Hope, part 32


Something got lost in the transmission again. Or perhaps it didn’t. Either way, England drew in Warsaw, a well-rehearsed historical inevitability which had Marx chuckling from beneath the sodden turves of Highgate cemetery. The Socratic wonder of the British sporting press has pecked out their diagnosis with trembling fingers: England don’t pass well enough. England don’t control possession well enough. England don’t show enough PASSION. What Is To Be Done?


It doesn’t matter.


England do as well as they should; Soccernomics taught us that. They just do it absently and joylessly. They’re accused of having no character; in fact, nothing could be further from the truth. They have several characters, each more frightened, venal and entitled than the last. They’re Don Birnam, self-aggrandising and deluded in their drunken post-victory state: denuded and self-loathing in sobriety and defeat. They’re Alexander Portnoy, driven by their baser instincts into acts which disgust in the cold light of day. They’re Svejk, without the knowing insolence.


There’s no poetry to England’s entropy. And it doesn’t matter, because nothing will ever change; or at least, not for a long time. A country which has made a bloody-minded point of refusing to learn from defeats and disappointments is only just recognising that its raw materials are dwindling, its approach is outmoded and its priorities are skewed. As the player pool becomes a brackish puddle, functional footballers are first-team regulars and middling prospects are cherished as the second coming of Charlton and Hoddle, England grimly cling on and hope that by the time they’ve caught up, the rest of the world isn’t playing a different game altogether.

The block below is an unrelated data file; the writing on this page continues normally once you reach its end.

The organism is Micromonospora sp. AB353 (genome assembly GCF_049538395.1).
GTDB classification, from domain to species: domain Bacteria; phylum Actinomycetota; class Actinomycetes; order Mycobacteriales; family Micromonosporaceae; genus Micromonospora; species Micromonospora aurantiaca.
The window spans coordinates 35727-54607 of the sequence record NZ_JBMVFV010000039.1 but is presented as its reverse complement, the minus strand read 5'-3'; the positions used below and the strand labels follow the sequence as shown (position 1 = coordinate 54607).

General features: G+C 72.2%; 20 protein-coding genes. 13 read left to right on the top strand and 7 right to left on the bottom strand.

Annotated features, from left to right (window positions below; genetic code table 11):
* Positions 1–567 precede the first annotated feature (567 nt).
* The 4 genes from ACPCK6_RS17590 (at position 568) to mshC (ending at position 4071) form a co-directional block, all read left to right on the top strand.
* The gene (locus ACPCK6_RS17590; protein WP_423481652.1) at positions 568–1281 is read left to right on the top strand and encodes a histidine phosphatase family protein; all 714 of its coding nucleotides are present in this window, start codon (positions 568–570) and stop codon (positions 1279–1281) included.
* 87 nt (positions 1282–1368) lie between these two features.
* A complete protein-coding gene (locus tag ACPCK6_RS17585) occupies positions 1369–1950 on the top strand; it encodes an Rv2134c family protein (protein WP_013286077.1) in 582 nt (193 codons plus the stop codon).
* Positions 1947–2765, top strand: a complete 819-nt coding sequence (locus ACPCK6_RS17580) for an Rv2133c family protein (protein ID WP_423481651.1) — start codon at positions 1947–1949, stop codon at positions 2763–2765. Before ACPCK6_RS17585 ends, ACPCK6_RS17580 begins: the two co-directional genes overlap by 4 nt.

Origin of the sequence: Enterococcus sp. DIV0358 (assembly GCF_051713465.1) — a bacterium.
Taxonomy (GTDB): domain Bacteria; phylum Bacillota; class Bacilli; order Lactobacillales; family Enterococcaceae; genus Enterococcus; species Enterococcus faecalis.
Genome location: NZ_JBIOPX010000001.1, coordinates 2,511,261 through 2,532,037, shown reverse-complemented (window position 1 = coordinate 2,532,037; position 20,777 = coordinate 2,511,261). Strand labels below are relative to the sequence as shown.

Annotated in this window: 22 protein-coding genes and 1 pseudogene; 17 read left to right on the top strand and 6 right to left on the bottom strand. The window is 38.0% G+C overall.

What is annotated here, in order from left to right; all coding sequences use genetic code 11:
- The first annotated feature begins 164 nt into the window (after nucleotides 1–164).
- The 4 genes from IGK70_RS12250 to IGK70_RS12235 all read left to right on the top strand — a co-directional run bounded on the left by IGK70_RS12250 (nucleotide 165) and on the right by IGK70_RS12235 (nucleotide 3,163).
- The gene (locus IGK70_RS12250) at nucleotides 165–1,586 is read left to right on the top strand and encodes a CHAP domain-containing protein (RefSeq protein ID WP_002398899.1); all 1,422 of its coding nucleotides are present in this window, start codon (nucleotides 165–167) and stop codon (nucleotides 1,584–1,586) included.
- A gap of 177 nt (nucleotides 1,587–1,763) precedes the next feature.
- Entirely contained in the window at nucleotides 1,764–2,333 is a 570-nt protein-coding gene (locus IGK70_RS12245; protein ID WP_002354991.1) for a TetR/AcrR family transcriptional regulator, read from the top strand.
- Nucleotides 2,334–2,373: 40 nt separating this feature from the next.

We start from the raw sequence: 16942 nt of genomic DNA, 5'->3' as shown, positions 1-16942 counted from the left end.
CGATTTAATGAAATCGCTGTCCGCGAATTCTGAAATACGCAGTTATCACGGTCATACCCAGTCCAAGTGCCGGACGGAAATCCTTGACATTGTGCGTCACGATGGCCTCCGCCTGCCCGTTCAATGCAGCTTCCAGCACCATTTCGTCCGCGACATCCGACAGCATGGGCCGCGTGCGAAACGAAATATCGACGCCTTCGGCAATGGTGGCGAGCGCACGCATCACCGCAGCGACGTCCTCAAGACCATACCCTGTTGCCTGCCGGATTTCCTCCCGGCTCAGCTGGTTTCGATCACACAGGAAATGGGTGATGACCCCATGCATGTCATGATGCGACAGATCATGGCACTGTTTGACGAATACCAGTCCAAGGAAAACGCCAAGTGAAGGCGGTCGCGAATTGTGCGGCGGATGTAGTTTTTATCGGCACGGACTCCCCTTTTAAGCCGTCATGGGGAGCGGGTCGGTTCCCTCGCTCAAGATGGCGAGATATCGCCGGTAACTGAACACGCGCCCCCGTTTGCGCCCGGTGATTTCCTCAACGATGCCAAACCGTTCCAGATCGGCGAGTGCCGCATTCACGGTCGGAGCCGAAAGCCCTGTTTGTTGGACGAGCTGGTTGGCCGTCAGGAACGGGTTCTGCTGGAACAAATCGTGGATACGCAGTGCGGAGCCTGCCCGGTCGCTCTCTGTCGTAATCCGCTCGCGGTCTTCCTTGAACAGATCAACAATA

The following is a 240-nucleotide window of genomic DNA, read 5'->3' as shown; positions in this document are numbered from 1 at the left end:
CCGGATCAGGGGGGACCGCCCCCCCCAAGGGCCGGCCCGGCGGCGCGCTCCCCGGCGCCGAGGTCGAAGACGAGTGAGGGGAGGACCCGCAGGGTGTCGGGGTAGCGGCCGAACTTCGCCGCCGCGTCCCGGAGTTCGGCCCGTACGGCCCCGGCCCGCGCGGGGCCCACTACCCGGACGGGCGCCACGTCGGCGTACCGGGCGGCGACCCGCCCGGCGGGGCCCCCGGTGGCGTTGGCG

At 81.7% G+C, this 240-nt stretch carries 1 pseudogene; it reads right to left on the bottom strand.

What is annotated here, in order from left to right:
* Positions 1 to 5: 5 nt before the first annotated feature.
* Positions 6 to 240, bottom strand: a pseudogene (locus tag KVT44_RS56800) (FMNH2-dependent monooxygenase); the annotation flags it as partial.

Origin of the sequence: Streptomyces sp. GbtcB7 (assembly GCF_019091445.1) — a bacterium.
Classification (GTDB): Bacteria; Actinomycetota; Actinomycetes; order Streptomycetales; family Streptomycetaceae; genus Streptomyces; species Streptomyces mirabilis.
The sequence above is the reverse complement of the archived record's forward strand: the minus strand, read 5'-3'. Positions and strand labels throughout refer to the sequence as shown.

Let’s just hit the big man early and see what happens.


Defibrillator, stat!

Near Post Flick swims back to a kind of consciousness. It can see a cornflower-blue sky stretching out before it, and tries to blink away the specks swirling in its vision. It’s odd, the specks seem to have wings and to swoop and plunge in elegant parabolas.

A voice. Strong, cold yet oddly guttural and glottal-stopped.


‘Do you quite fucking mind?’ Near Post Flick is awake now. Awake. Cold. Surprisingly, naked. And not too keen to further pursue voltage-nipple interface. Then suddenly, sharply, ‘What happened? Where am I?’

‘Well, Roy Hodgson got the England job,’ smiled his white-coated interlocutor, ‘and he secured them a creditable quarter-final finish after topping their group. It was football, after a sort, but hardly food for the soul. Unless you’re John Beck.’

‘Right.’ Near Post Flick felt warmth returning to its hands. ‘And?’

‘Well, Manchester City won the Premier League and Mancini then switched to a back three in pre-season purely to prove a point, United spent a ton of wad on Robin van Persie and Chelsea are transitioning into a sort of Ikea Barcelona. Also, this conceit is quite wearying, and I’m saying that as one of the two chief protagonists.’

‘Stop breaking the fourth wall. It’s so last year.’

‘Fuck off. I’m still carrying defibrillator pads.’